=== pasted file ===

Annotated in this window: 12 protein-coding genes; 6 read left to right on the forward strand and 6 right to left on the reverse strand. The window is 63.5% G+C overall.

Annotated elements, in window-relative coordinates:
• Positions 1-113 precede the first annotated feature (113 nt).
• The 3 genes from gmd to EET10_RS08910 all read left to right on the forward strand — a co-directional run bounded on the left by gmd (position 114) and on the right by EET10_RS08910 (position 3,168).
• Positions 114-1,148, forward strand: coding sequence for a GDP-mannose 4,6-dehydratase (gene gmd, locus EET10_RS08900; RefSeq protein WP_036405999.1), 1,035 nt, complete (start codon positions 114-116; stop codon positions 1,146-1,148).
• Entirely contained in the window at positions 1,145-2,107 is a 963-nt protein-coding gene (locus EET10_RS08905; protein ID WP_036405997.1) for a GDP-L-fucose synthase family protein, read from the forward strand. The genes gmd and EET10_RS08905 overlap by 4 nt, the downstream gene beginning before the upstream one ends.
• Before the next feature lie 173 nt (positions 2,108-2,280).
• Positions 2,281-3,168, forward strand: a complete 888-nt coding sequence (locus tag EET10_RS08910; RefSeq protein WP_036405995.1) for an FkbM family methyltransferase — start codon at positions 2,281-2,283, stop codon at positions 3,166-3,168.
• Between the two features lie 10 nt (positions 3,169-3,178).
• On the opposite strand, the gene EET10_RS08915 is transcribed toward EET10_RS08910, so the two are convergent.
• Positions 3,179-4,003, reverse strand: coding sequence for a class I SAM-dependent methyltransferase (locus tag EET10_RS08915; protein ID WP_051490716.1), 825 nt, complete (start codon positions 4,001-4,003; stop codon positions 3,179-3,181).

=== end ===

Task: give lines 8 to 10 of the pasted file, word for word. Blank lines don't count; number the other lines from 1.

• Positions 2,281-3,168, forward strand: a complete 888-nt coding sequence (locus tag EET10_RS08910; RefSeq protein WP_036405995.1) for an FkbM family methyltransferase — start codon at positions 2,281-2,283, stop codon at positions 3,166-3,168.
• Between the two features lie 10 nt (positions 3,169-3,178).
• On the opposite strand, the gene EET10_RS08915 is transcribed toward EET10_RS08910, so the two are convergent.